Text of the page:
KVRAF
1979 posts since 30 Dec, 2014

Post Fri Jun 11, 2021 7:30 pm

rardier wrote:
Fri Jun 11, 2021 5:33 pm
......
Arguing with BONES is like punching yourself in the face, don't do it. :D
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GRRRRRRR!
11880 posts since 14 Jun, 2001 from Somewhere else, on principle

Post Fri Jun 11, 2021 7:57 pm

rardier wrote:
Fri Jun 11, 2021 5:33 pm
I m talking about 1ms dpc peak latency not latency of the daw. It s a problem because a dpc peak latency can t be planned by the daw, so that means when the dpc latency occurs : drop out can happen when it shouldn t because your audio process couldn t have the needed time to fill in the audio buffer.
Unless it happens twice every bar, I wouldn't see it as a problem. We can live with the occasional glitch on stage, as long as it's not happening all the time, you just live with it. That said, it's something we have only encountered very rarely, and only in rehearsal. That's mostly why we rehearse - to make sure those kinds of things don't happen on stage or, if they do, we can deal with them. So far, though, we've always been able to fix it by swapping instruments around or doing something to the mix/arrangement, we've never had to deal with it by f**king about with the computer itself. That said, I did have a laptop for a while that tended to give me grief at regular intervals so I sold it and got something better. I think that was the first time I learned about DPC latency but the monitor application didn't find any problems. And when it had a problem, you could get a full second or more of nothing before it went back to doing what it was supposed to be doing. But we weren't playing live at that time so I put up with it for 5 or 6 months. That's the thing, if we didn't perform live, none of that would bother me at all. Yes, it can be annoying but, ultimately, it doesn't stop me from working so I can put up with it.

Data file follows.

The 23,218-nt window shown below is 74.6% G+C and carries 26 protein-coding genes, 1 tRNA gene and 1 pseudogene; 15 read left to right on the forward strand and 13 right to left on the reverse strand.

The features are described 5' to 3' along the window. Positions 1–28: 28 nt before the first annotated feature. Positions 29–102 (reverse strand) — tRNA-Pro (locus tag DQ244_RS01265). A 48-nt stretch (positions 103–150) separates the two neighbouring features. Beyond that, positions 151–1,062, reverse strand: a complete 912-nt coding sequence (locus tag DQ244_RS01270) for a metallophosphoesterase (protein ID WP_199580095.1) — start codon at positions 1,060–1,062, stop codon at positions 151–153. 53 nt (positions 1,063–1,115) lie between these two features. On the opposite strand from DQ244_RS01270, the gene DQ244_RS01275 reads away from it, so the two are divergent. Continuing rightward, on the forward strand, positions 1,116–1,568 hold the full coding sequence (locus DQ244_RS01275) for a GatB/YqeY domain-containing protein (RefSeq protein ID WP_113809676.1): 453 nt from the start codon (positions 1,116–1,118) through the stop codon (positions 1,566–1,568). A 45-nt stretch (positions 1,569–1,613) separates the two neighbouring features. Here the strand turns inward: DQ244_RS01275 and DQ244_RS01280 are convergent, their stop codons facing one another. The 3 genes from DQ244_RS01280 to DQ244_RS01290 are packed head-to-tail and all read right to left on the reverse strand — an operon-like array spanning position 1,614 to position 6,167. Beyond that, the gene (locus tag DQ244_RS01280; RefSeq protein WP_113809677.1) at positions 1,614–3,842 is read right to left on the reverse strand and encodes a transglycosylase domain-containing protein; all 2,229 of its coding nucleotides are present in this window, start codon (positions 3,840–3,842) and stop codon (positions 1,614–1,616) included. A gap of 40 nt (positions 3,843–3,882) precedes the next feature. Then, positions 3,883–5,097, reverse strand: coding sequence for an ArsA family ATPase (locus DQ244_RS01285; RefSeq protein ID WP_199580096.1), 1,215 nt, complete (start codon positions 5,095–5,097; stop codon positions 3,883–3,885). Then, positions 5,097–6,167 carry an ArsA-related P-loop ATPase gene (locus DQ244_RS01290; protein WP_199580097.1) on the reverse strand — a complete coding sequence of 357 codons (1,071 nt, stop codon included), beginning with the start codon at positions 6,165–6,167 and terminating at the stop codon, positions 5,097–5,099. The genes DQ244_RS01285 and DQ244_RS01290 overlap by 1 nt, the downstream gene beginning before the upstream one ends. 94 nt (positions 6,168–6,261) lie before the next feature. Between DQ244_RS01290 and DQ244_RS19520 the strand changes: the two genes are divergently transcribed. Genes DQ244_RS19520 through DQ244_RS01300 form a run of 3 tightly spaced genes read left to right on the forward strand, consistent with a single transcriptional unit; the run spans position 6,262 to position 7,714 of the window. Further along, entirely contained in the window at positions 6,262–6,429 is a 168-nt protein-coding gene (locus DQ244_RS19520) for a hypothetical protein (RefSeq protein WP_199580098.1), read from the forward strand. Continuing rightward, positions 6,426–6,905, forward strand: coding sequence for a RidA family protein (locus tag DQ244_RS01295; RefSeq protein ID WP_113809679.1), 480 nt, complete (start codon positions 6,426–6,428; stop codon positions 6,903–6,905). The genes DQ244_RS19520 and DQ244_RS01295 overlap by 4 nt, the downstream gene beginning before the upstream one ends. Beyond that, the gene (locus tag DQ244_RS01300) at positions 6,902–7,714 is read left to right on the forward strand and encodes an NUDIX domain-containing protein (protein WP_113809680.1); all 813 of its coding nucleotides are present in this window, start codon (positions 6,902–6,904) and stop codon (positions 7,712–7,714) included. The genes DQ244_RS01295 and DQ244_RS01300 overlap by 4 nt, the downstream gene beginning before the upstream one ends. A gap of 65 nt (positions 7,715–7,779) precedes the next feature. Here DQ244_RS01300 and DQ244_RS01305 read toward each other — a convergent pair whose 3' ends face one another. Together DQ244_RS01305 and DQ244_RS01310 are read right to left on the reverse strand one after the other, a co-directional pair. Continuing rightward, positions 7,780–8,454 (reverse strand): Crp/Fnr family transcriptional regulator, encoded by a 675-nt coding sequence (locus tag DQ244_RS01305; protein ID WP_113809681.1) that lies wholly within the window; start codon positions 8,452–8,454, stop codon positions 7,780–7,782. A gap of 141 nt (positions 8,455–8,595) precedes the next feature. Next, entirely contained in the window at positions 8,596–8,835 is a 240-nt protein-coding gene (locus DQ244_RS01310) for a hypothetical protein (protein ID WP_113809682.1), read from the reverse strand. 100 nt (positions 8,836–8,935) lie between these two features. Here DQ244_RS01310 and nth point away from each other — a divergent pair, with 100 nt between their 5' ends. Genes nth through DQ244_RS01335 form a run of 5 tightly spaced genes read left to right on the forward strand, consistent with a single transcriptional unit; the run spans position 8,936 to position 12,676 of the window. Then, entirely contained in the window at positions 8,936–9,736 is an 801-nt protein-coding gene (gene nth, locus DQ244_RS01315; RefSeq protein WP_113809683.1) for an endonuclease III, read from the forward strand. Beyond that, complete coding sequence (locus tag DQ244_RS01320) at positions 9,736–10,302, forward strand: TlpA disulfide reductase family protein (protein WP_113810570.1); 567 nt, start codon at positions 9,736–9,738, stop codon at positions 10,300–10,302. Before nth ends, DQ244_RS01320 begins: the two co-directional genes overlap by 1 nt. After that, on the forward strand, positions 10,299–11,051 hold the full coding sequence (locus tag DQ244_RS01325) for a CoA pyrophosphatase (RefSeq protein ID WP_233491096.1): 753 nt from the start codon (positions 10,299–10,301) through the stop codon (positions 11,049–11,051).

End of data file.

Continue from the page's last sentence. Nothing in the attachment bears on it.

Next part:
For example : you set your audio buffer to X samples that leads to give the audio process Y ms to fill in the audio buffer,